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Theft: A History of Music Paperback – February 14, 2017
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"[Y]ou've got no excuse not to start reading it today. [A] followup to the greatest law-comic ever published...Theft traces millennia of musical history, from Plato's injunction against mixing musical styles to the outrage provoked by the troubadours who appropriated sacred music and turned it into bawdy songs .. (a trick Ray Charles repeated hundreds of years later!); from the racist outrage over rock and roll's challenge to white supremacy to the fights over sampling.... It will make you a lot smarter about music, where it comes from, how we regulate it, and the tensions that are embodied in the copyright fight we're having...Theft is as laden with visual, textual and musical references as a Dizzy Gillespie solo, an early Public Enemy wall-of-sound, an illegal Girl Talk mashup. " Cory Doctorow, Boing-Boing boingboing.net/2017/02/25/copyright-copywrong.html
"[A]n engaging, transparent narrative.. Captivating illustrations." The comic book, Theft!, is not so much concerned with the twenty-first-century sense of musical theft--piracy and illegal file-sharing--as it is with the way musicians have borrowed from, emulated, and sampled one another and how attempts at musical control,in history and modern times, are really attempts at social control. In the same way that Plato thought changes in musical modes could incite social revolution, George Wallace, ..worried that the cross-racial cultural exchange facilitated by rock music would revolutionize segregated Southern society... The book depicts Boyle and Jenkins journeying through time and space, seeing how music has been inherited and restricted from the Greeks to Kanye West. Theft! also aims to push back against a legal-cultural trend of over-regulating musical adaptation and adoption. "Could we have jazz, soul music under contemporary musical culture?And I think the answer is no, and that ought to make us pause," saysBoyle. "I want to make sure that to the extent that people want to build on their prior culture, they can," he says. " Noah Rawlings, INDY WEEK
"[A] book that should be in the collection of every library. It examines the certainty that music could not written without relying on music that was created before--the "standing on the shoulders ofgiants" idea... [The book] is a labor of love as well as a primer on copyright overall. If you are teaching copyright to librarians or students, this might be the only required text that you assign." Carrie Russell, DISTRICT DISPATCH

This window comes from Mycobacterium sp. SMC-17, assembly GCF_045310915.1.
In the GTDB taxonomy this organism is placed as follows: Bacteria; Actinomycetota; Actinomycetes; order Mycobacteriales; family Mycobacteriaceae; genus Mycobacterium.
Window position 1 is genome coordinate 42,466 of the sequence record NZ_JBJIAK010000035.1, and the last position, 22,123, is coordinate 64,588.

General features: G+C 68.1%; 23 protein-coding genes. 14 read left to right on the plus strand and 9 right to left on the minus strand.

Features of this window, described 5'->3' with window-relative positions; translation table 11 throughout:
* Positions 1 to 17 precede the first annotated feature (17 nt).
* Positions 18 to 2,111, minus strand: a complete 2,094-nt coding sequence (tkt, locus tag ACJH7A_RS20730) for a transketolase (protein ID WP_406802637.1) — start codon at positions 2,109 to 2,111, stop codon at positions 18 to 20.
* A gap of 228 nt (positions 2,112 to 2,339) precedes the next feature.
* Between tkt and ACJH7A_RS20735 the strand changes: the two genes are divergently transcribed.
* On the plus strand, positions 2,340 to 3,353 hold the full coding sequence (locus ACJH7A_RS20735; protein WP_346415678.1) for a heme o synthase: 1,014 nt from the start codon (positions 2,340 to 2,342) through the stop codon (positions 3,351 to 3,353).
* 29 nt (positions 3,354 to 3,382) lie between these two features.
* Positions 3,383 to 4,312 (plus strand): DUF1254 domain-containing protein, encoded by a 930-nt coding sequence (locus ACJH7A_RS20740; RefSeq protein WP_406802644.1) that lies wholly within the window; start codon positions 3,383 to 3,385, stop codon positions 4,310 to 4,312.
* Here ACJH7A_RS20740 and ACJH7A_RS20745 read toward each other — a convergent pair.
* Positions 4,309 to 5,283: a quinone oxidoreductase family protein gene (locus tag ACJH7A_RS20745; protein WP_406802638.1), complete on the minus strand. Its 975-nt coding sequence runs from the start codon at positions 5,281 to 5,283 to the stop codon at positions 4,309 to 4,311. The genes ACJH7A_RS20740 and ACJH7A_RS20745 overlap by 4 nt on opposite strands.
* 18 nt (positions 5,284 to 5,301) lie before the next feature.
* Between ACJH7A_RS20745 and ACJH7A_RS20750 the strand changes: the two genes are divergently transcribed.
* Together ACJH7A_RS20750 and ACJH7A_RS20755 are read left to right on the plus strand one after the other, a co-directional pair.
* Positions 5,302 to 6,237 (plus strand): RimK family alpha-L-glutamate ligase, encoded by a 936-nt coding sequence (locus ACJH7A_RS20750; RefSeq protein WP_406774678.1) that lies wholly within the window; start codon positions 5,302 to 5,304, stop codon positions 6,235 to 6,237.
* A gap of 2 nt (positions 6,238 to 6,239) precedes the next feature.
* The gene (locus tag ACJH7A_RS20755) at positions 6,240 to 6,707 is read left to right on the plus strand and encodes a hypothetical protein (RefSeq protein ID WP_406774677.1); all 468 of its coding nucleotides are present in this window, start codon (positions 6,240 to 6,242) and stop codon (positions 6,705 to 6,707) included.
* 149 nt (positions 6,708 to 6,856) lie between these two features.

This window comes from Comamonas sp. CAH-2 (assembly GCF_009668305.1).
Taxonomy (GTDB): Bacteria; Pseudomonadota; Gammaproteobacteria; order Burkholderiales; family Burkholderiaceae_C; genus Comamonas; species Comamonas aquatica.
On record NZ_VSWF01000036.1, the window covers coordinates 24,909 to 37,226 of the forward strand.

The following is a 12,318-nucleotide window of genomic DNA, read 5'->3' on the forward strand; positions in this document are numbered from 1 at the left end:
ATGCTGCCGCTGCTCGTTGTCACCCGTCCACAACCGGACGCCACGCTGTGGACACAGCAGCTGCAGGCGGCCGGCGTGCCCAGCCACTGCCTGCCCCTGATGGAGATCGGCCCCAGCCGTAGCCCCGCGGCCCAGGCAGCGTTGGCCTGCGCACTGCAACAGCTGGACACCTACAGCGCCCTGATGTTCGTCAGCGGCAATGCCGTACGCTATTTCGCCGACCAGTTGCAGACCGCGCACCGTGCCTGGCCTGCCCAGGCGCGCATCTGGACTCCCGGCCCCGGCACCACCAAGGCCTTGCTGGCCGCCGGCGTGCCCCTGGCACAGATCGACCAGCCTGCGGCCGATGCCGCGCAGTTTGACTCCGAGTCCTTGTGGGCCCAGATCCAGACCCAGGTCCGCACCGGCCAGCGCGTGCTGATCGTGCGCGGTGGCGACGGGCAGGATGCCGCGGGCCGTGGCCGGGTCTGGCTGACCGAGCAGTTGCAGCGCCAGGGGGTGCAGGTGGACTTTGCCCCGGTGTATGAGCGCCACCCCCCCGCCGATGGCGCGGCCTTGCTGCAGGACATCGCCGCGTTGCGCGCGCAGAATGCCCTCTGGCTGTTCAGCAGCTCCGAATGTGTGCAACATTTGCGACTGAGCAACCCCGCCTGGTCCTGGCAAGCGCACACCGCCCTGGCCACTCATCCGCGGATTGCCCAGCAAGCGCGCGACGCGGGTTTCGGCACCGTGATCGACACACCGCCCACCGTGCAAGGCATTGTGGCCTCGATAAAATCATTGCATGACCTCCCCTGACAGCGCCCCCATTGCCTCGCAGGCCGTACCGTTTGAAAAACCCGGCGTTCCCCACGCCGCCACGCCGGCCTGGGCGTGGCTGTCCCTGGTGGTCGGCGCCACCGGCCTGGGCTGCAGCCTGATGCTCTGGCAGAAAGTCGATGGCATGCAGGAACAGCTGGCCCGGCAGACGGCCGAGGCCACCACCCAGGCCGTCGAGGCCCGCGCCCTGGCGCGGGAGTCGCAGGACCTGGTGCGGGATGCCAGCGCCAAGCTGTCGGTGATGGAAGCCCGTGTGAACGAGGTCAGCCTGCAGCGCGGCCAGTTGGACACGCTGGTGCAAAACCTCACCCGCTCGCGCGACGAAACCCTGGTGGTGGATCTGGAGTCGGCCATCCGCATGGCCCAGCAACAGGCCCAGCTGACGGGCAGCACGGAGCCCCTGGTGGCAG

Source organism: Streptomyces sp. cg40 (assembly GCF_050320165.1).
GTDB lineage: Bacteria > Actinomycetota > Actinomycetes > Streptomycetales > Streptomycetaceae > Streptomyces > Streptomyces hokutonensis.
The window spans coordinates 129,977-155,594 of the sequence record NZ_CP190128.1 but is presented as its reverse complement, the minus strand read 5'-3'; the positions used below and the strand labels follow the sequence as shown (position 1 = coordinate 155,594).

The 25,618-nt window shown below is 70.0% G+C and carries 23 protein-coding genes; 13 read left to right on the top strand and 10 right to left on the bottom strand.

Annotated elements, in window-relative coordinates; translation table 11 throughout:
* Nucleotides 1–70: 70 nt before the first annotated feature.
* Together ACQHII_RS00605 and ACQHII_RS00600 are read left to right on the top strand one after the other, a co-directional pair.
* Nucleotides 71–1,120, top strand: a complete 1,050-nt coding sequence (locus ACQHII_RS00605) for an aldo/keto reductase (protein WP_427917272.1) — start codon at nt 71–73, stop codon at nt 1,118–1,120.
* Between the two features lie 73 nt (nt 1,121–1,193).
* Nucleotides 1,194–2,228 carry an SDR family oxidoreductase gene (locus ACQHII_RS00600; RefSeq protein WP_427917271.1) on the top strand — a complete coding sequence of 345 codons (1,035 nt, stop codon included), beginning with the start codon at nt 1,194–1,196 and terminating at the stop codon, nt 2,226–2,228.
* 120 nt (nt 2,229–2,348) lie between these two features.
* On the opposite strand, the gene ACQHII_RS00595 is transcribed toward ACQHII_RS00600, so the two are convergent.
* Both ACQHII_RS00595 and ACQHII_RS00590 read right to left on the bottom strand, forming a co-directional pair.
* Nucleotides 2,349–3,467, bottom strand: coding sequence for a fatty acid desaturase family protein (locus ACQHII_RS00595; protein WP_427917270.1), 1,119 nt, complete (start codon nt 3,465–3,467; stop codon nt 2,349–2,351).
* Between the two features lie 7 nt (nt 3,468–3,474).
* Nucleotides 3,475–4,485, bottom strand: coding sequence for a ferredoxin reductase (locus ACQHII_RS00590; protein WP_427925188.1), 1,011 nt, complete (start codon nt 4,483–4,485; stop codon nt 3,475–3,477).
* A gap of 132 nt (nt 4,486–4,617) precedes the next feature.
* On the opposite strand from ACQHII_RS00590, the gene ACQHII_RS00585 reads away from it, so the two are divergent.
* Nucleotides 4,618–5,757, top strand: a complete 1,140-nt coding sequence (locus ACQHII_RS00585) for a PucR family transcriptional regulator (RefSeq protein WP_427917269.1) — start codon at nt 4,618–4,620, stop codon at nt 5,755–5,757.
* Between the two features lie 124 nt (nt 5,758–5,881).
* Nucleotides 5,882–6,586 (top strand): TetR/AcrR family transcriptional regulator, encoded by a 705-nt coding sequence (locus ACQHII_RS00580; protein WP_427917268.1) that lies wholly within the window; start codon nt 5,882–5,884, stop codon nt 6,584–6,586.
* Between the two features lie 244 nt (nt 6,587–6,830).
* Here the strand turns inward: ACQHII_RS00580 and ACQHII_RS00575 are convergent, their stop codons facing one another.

"'An ode to the public domain.... "We want to drink your blues!" scream the zombie copyright lawyers on the cover of "Theft: A History of Music." Musicians, don't be alarmed! Our heroes are on the way to save the day.. James Boyle and Jennifer Jenkins, both Duke law professors, tell the story of the thin balance between creativity and control in the music industry. In a world where nothing is new under the sun and musicians stand on the shoulders of their predecessors, how do we make sure that artists get rewarded for their products without hampering future musical developments? [S]ass and humor punctuate the book and create a jazzy atmosphere. .. However it is the blend of different styles and themes that gives "Theft" its unique identity. From the Beatles' "Abbey Road" cover to an Igor-like narrator, from the beloved DeLorean to the Dr. Who's Police Box, "Theft: A History of Music" constantly cites and rearranges pieces of pop culture.. " Maria Carnovale, The Chronicle
About the Author
James Boyle is William Neal Reynolds Professor of Law at Duke Law School and the former Chairman of the Board of Creative Commons. He has written for The New York Times, The Financial Times, Newsweek and many other newspapers and magazines. His other books include The Public Domain: Enclosing the Commons of the Mind, Shamans, Software and Spleens: Law and the Construction of the Information Society, and Bound By Law a comic book about fair use, copyright and creativity (with Jennifer Jenkins.)
Jennifer Jenkins is a Clinical Professor of Law and the Director of Duke's Center for the Study of the Public Domain. She is co-author of the open coursebook Intellectual Property: Law and the Information Society (with James Boyle). Her recent articles include In Ambiguous Battle: The Promise (and Pathos) of Public Domain Day, and Last Sale? Libraries’ Rights in the Digital Age.
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